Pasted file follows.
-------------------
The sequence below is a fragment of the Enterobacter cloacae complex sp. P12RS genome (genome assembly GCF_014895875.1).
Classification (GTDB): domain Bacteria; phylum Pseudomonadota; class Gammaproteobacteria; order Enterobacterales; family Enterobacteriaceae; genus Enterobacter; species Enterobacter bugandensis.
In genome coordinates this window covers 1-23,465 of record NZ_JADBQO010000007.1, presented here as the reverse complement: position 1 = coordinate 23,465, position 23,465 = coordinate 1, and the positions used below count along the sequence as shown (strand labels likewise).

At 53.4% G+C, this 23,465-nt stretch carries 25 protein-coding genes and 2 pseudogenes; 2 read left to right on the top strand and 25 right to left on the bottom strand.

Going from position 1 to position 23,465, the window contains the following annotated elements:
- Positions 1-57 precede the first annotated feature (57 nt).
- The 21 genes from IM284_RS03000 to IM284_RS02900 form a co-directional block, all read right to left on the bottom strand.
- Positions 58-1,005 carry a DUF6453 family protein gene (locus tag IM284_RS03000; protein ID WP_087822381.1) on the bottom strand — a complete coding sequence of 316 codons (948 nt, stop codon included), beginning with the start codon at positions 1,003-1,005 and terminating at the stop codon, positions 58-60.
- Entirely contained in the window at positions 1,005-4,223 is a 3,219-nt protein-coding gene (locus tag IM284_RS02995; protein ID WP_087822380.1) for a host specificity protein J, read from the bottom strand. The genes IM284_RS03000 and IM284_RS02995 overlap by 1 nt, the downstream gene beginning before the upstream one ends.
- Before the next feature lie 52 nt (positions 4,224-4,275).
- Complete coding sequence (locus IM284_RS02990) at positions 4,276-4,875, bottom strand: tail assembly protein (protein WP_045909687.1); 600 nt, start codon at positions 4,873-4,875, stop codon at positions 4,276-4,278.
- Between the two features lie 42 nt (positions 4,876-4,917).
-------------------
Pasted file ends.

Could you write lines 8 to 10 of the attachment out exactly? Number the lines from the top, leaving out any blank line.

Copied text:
- Positions 58-1,005 carry a DUF6453 family protein gene (locus tag IM284_RS03000; protein ID WP_087822381.1) on the bottom strand — a complete coding sequence of 316 codons (948 nt, stop codon included), beginning with the start codon at positions 1,003-1,005 and terminating at the stop codon, positions 58-60.
- Entirely contained in the window at positions 1,005-4,223 is a 3,219-nt protein-coding gene (locus tag IM284_RS02995; protein ID WP_087822380.1) for a host specificity protein J, read from the bottom strand. The genes IM284_RS03000 and IM284_RS02995 overlap by 1 nt, the downstream gene beginning before the upstream one ends.
- Before the next feature lie 52 nt (positions 4,224-4,275).